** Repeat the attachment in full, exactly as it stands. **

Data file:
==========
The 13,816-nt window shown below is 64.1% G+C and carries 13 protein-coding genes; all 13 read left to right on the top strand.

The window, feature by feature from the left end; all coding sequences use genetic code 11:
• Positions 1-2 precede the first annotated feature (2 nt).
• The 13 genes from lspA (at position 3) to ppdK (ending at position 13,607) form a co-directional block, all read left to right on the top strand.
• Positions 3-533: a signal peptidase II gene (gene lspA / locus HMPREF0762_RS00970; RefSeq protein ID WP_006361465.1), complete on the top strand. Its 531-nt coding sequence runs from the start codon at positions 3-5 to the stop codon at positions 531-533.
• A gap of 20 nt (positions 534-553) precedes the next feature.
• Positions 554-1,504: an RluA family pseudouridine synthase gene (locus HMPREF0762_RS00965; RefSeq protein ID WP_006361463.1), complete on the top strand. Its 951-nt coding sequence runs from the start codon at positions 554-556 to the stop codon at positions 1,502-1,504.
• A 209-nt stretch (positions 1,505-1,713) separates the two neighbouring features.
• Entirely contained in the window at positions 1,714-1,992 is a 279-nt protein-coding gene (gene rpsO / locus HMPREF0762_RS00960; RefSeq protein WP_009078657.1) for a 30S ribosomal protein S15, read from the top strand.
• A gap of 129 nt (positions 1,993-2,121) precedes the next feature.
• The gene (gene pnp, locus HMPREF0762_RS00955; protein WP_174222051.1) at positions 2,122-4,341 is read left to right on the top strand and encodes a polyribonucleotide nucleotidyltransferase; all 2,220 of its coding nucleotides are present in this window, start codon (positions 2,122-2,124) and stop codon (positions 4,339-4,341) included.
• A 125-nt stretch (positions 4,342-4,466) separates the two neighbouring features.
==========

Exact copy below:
The 13,816-nt window shown below is 64.1% G+C and carries 13 protein-coding genes; all 13 read left to right on the top strand.

The window, feature by feature from the left end; all coding sequences use genetic code 11:
• Positions 1-2 precede the first annotated feature (2 nt).
• The 13 genes from lspA (at position 3) to ppdK (ending at position 13,607) form a co-directional block, all read left to right on the top strand.
• Positions 3-533: a signal peptidase II gene (gene lspA / locus HMPREF0762_RS00970; RefSeq protein ID WP_006361465.1), complete on the top strand. Its 531-nt coding sequence runs from the start codon at positions 3-5 to the stop codon at positions 531-533.
• A gap of 20 nt (positions 534-553) precedes the next feature.
• Positions 554-1,504: an RluA family pseudouridine synthase gene (locus HMPREF0762_RS00965; RefSeq protein ID WP_006361463.1), complete on the top strand. Its 951-nt coding sequence runs from the start codon at positions 554-556 to the stop codon at positions 1,502-1,504.
• A 209-nt stretch (positions 1,505-1,713) separates the two neighbouring features.
• Entirely contained in the window at positions 1,714-1,992 is a 279-nt protein-coding gene (gene rpsO / locus HMPREF0762_RS00960; RefSeq protein WP_009078657.1) for a 30S ribosomal protein S15, read from the top strand.
• A gap of 129 nt (positions 1,993-2,121) precedes the next feature.
• The gene (gene pnp, locus HMPREF0762_RS00955; protein WP_174222051.1) at positions 2,122-4,341 is read left to right on the top strand and encodes a polyribonucleotide nucleotidyltransferase; all 2,220 of its coding nucleotides are present in this window, start codon (positions 2,122-2,124) and stop codon (positions 4,339-4,341) included.
• A 125-nt stretch (positions 4,342-4,466) separates the two neighbouring features.